GM Volt Forum banner

1 - 7 of 7 Posts

·
Registered
Joined
·
64 Posts
Discussion Starter #1 (Edited)
I've been driving my 2015 in Florida for 38,000 miles and not really used MM. When I tried it very early on, I thought that the engine started up and charged the battery. The car has just come back from service (failed ICE radiator) and now, when I select Mountain Mode, the engine runs but battery estimated miles doesn't increase at all - in fact it decreased from 37 to 33 in about 8 miles.

Is this right?

Sorry, I should be able to answer this myself from the manual but it is a bit vague (to me anyway!):

"The engine may run when Mountain Mode is selected, depending on high voltage battery charge, to build reserve battery charge for uphill climbs. If Mountain Mode is entered with a sufficient battery charge reserve, the battery charge reserve will appear grayed out and any battery charge reserve still unused upon exiting Mountain Mode will return to normal appearance."
 

·
Registered
Joined
·
3,440 Posts
I don't think you understand how mountain mode works. It does not charge your battery when you already have 37 miles of range. It only charges your battery if it is almost empty. Then it only charges it a little bit, up to about 14 miles of range approximately.

Try it again when your battery is empty and see what happens.
 

·
Registered
Joined
·
64 Posts
Discussion Starter #3
Barry, aha! Thanks - thinking about it, when I tried MM years ago, when picking the car up, the battery wasn't full so your comment makes a lot of sense. (The only reason I was trying MM was that the dealer had just replaced the ICE radiator and disturbed the other radiators so I thought I'd better drive about on ICE for a bit to make sure they'd done a good job - used Hold Mode instead and worried all the way home!) Thanks so much. Have to drive on a little trip to the other coast next week and didn't want to have only electric power out in the middle of Florida. Lovely to have the Volt back - they gave me a nasty new Equinox as a courtesy - ugh)
 

·
Registered
Joined
·
3,440 Posts
Yes, hold mode is what you really wanted instead. Glad you worked it out.

When you leave on your trip, select hold mode immediately. Then if you break down, you can still drive on the battery for another ~38 miles to get away from the alligators and pumas.
 

·
Registered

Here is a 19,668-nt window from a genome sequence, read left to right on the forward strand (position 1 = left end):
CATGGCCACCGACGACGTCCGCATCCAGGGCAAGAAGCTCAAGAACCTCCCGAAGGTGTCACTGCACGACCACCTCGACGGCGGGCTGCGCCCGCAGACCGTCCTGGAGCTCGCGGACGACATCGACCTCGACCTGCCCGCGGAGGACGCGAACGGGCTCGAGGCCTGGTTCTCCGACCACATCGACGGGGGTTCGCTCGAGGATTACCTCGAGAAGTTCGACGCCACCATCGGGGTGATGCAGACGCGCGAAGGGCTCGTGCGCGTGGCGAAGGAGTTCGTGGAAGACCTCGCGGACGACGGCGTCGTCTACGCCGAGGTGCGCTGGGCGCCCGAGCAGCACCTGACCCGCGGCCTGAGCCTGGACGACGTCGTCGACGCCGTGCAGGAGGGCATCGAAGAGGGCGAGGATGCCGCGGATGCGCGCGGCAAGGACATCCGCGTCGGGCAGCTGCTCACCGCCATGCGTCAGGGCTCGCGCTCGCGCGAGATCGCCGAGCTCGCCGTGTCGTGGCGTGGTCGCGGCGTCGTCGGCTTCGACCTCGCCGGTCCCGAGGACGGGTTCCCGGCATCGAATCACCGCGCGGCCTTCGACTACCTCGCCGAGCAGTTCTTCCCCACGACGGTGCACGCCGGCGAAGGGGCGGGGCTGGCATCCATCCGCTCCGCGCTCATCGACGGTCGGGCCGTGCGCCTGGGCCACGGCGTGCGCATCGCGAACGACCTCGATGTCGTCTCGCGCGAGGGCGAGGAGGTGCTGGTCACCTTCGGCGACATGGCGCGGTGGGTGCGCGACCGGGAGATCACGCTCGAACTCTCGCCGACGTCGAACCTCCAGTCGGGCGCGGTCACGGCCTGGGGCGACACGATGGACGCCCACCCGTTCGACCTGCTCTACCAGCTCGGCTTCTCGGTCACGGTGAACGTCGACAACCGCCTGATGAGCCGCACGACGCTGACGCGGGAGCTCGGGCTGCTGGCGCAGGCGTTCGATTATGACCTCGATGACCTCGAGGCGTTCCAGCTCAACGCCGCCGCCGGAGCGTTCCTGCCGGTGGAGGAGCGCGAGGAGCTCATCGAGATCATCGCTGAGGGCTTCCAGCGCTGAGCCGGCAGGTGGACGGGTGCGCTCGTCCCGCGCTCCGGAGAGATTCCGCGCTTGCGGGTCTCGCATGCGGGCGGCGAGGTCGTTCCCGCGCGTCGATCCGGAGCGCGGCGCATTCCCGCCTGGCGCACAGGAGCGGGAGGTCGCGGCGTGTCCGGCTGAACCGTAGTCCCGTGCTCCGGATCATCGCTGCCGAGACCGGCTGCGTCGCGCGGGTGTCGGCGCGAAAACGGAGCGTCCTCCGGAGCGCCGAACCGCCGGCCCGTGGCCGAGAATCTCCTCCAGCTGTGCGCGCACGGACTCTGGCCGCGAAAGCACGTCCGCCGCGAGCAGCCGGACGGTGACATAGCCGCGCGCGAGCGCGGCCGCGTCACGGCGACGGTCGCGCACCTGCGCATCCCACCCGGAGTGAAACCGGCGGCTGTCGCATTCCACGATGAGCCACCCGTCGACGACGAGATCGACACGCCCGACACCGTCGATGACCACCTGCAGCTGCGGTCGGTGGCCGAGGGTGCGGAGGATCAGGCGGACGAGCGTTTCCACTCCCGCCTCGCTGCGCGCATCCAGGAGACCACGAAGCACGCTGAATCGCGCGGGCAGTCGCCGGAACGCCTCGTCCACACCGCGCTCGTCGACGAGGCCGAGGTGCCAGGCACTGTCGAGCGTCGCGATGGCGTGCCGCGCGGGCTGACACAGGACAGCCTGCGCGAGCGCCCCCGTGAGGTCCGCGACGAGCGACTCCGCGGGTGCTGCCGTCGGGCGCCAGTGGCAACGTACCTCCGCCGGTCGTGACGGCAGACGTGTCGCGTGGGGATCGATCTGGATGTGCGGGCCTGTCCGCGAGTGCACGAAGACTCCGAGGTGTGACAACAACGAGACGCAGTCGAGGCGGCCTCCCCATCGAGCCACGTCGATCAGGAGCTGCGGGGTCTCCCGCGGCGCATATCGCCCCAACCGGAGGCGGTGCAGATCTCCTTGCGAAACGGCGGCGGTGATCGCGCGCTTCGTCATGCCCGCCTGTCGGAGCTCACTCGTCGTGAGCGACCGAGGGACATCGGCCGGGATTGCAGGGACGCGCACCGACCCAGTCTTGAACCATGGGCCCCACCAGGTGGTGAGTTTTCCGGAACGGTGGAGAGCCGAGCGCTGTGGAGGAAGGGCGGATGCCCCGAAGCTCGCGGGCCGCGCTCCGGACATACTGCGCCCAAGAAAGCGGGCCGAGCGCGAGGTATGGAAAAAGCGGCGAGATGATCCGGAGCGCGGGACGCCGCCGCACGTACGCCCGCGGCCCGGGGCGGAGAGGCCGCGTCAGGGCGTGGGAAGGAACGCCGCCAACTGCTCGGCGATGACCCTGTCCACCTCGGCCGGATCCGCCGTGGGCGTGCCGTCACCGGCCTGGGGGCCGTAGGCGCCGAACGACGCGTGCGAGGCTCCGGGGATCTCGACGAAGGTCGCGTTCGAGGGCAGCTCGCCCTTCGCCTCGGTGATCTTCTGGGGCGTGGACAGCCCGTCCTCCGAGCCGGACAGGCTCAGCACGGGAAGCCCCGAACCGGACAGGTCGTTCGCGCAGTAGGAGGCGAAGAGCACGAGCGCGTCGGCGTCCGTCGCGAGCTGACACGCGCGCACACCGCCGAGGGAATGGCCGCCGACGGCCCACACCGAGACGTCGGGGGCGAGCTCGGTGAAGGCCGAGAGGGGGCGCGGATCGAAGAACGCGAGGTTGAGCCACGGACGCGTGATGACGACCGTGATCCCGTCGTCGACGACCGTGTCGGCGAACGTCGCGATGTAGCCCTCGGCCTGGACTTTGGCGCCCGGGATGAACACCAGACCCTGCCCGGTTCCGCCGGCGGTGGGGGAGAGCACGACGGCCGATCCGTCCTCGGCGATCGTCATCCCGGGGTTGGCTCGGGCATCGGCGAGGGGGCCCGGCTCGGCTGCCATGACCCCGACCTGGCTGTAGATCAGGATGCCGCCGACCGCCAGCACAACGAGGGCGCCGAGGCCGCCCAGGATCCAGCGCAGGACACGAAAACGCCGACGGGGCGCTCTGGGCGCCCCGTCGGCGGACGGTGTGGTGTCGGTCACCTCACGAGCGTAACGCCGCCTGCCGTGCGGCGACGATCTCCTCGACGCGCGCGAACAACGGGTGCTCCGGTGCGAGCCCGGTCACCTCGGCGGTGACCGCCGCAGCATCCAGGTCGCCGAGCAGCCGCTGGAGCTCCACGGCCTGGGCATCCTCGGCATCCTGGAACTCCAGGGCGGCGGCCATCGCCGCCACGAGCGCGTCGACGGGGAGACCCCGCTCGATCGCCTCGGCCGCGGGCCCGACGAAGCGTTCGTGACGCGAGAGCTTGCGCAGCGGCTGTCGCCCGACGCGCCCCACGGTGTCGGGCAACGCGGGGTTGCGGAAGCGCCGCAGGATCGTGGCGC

Joined
·
1,429 Posts
Hold keeps the battery at the same level, Mountain Mode keeps it at two bars. If you are above two bars it does nothing, if you are below it runs the ICE until the level is two bars. When I'm on long trips I always use Mountain Mode rather than Normal. By using Mountain Mode the car always has electricity when you need extra power, for example of you want to stomp on the accelerator to pass someone. It also means that you can switch to Normal when you are off of a superhighway and drive for a while on the battery which is quieter than the ICE at low speeds. On a highway road noise is louder than the Volt's engine so I don't mind using it when I'm doing 60 or 70, but on ordinary roads the Volt has conditioned me to find engine noise annoying.
 

·
Registered
Joined
·
1,797 Posts
The Mountain Mode maintained battery buffer for the OP’s 2015 Gen 1 Volt is ~4 bars. The more powerful engine in the Gen 2 Volts reduces the chances of experiencing a driving condition under which a high power demand might occur that cannot be met by the generator output plus available battery buffer, so the Gen 2 MM buffer is only ~2 bars.
 

·
Registered
Joined
·
4,153 Posts
The Mountain Mode maintained battery buffer for the OP’s 2015 Gen 1 Volt is ~4 bars. The more powerful engine in the Gen 2 Volts reduces the chances of experiencing a driving condition under which a high power demand might occur that cannot be met by the generator output plus available battery buffer, so the Gen 2 MM buffer is only ~2 bars.
Which is like ... 12 miles, on a Gen 2. It's still closer to the same number of electrons than might be though just counting meter bars.
 
1 - 7 of 7 Posts
Top